late 14c., dilaten, "describe at length, speak at length," from Old French dilater and directly from Late Latin dilatare "make wider, enlarge," from dis- "apart" (see dis-) + lātus "broad, wide, widespread, extended" (see latitude). Meaning "expand, distend, spread out, enlarge in all directions" (transitive) is from early 15c.; intransitive sense of "spread out, expand, distend" also is from early 15c. A doublet of delay. Related: Dilated; dilating.
"short sword or large knife with a flat, wide, slightly curved blade," used for cutting more than thrusting, 1590s, from French coutelas (16c.), which is probably from Italian coltellaccio "large knife," with augmentative suffix -accio + coltello "knife," from Latin cultellus "small knife," diminutive of culter "knife, plowshare," from PIE *kel-tro-, suffixed form of root *skel- (1) "to cut." Not related to cut.
late 15c., "to behave," from Old French deporter "behave, deport (oneself)" (12c.), which also had a wide range of secondary meanings, such as "be patient; take one's (sexual) pleasure with; amuse, entertain; remain, delay, tarry; cheer, console, treat kindly; put aside, cast off, send away," from de "from, off" (see de-) + porter "to carry," from Latin portare "to carry," from PIE root *per- (2) "to lead, pass over." Related: Deported; deporting.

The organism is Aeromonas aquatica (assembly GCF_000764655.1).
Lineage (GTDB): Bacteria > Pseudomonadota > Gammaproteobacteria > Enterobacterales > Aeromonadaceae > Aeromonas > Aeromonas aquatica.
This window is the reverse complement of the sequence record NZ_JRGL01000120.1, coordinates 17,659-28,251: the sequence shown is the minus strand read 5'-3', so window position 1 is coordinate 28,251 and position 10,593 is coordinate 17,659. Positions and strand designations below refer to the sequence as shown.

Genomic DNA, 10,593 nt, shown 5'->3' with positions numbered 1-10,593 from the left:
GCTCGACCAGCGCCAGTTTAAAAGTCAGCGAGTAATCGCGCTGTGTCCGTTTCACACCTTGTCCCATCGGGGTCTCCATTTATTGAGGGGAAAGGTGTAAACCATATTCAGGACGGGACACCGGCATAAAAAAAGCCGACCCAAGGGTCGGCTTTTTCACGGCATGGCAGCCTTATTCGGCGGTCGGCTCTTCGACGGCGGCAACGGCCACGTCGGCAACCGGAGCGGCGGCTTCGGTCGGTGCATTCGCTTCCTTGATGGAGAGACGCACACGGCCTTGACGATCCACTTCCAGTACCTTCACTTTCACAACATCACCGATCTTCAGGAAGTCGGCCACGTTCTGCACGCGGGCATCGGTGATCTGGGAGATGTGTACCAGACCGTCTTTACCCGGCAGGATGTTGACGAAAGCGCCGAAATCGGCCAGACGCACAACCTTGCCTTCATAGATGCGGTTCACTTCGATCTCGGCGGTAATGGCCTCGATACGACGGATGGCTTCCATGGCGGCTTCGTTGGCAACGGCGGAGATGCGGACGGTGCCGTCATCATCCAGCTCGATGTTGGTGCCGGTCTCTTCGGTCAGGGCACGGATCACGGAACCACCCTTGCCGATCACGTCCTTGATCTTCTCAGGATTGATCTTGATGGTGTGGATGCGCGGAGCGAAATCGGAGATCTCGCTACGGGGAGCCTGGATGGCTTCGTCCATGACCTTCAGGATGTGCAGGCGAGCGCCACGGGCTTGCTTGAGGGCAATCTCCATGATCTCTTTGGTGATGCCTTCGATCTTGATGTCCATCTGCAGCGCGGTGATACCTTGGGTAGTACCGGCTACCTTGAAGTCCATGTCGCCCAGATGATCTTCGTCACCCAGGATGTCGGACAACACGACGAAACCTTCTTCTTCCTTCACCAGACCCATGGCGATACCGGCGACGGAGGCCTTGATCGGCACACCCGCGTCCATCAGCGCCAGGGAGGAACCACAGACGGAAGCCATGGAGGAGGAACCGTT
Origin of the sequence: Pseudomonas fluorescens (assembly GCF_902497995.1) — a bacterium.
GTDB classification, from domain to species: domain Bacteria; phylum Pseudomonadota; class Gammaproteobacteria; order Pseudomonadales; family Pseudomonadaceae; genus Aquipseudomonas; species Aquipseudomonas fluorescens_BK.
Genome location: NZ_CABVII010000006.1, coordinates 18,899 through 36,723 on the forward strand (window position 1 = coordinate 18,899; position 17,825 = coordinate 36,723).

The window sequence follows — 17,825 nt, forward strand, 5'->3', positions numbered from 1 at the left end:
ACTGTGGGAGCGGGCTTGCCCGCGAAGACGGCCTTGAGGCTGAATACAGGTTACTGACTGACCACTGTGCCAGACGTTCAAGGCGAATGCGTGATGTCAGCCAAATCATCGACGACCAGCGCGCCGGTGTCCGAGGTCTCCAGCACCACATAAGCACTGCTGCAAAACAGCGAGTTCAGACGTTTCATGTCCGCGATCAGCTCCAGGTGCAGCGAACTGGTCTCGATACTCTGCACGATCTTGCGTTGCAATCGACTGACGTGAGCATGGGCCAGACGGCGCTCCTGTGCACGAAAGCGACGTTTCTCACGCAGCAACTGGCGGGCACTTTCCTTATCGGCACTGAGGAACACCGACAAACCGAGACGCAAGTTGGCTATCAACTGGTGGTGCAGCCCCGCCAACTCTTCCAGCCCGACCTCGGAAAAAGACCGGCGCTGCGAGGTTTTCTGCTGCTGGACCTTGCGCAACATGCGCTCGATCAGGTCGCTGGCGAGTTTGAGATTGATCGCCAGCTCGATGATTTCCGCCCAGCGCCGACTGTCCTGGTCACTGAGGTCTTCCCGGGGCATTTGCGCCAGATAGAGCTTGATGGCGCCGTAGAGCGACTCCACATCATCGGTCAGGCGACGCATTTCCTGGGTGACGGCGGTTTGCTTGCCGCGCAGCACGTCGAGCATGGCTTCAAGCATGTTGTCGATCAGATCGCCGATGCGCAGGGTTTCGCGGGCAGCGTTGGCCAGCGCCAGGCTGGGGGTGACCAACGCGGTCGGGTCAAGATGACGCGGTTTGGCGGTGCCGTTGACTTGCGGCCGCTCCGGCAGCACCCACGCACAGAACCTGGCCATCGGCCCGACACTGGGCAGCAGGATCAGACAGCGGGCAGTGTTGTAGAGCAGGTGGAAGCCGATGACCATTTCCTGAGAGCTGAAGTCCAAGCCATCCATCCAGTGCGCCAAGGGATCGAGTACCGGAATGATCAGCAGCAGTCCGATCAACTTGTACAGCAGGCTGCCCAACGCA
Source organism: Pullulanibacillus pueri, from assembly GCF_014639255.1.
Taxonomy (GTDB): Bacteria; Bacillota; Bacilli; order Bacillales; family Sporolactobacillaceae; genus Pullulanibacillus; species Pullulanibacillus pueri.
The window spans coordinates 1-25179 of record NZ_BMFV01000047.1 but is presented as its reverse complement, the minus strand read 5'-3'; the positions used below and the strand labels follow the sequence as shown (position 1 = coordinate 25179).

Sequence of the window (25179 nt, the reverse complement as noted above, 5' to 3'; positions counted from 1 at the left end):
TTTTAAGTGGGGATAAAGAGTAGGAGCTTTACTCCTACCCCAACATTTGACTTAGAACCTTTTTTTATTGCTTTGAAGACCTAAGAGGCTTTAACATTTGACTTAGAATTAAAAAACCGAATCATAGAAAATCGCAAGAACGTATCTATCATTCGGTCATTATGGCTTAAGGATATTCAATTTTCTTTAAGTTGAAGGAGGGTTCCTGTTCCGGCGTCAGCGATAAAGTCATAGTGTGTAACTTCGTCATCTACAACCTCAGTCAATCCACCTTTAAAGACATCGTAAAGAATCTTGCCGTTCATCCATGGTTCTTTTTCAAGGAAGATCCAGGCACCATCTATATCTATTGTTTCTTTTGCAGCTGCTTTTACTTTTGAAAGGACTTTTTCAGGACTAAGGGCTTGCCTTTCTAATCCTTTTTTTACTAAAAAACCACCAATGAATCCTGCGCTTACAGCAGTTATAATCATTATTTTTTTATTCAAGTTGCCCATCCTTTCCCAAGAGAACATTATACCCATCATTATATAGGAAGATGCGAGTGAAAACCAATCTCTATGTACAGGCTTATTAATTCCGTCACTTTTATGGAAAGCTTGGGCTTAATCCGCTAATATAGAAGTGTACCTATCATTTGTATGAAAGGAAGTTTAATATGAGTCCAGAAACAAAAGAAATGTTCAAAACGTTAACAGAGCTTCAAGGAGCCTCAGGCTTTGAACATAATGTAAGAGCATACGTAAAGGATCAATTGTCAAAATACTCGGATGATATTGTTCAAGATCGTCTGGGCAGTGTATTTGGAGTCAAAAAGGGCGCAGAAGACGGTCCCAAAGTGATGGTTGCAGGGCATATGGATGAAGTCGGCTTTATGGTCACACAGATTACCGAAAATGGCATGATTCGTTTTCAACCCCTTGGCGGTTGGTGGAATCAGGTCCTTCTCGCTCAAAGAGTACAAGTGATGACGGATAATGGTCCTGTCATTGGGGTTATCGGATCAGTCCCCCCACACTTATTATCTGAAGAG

1590s, "deep crack in the earth," from Latin chasma, from Greek khasma "yawning hollow, gulf," related to khaskein "to yawn," and thus to chaos. In English in 17c. often spelled chasma. Figurative use, of a great interruption or wide breach of any kind, is from 1640s. Related: Chasmy (1786); chasmal (1842, Poe); chasmic (1885). The bloody chasm (1868) was an old rhetorical phrase for the American Civil War.
It is the hypothetical source of/evidence for its existence is provided by: Greek menthere "to care," manthanein "to learn," mathēma "science, knowledge, mathematical knowledge;" Lithuanian mandras "wide-awake;" Old Church Slavonic madru "wise, sage;" Gothic mundonsis "to look at," German munter "awake, lively."
"flattened on the ends," 1705, from Medieval Latin oblatus "flattened," from Latin ob "toward" (see ob-) + -latus, abstracted from its opposite, prolatus "lengthened," from lātus (adj.) "broad, wide, extensive, large," Old Latin stlatus, from PIE *stleto-, suffixed form of root *stel- "to put, stand, put in order" (source also of words meaning "to spread, to extend," such as Old Church Slavonic steljo "to spread out," Armenian lain "broad").